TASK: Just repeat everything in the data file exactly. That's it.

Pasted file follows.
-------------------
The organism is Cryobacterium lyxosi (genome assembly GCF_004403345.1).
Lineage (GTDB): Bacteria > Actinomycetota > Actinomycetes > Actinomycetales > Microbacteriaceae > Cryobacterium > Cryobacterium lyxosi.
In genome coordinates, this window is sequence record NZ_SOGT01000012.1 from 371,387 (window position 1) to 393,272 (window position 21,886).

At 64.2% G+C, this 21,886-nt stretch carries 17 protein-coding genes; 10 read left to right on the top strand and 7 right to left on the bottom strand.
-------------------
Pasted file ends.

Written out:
The organism is Cryobacterium lyxosi (genome assembly GCF_004403345.1).
Lineage (GTDB): Bacteria > Actinomycetota > Actinomycetes > Actinomycetales > Microbacteriaceae > Cryobacterium > Cryobacterium lyxosi.
In genome coordinates, this window is sequence record NZ_SOGT01000012.1 from 371,387 (window position 1) to 393,272 (window position 21,886).

At 64.2% G+C, this 21,886-nt stretch carries 17 protein-coding genes; 10 read left to right on the top strand and 7 right to left on the bottom strand.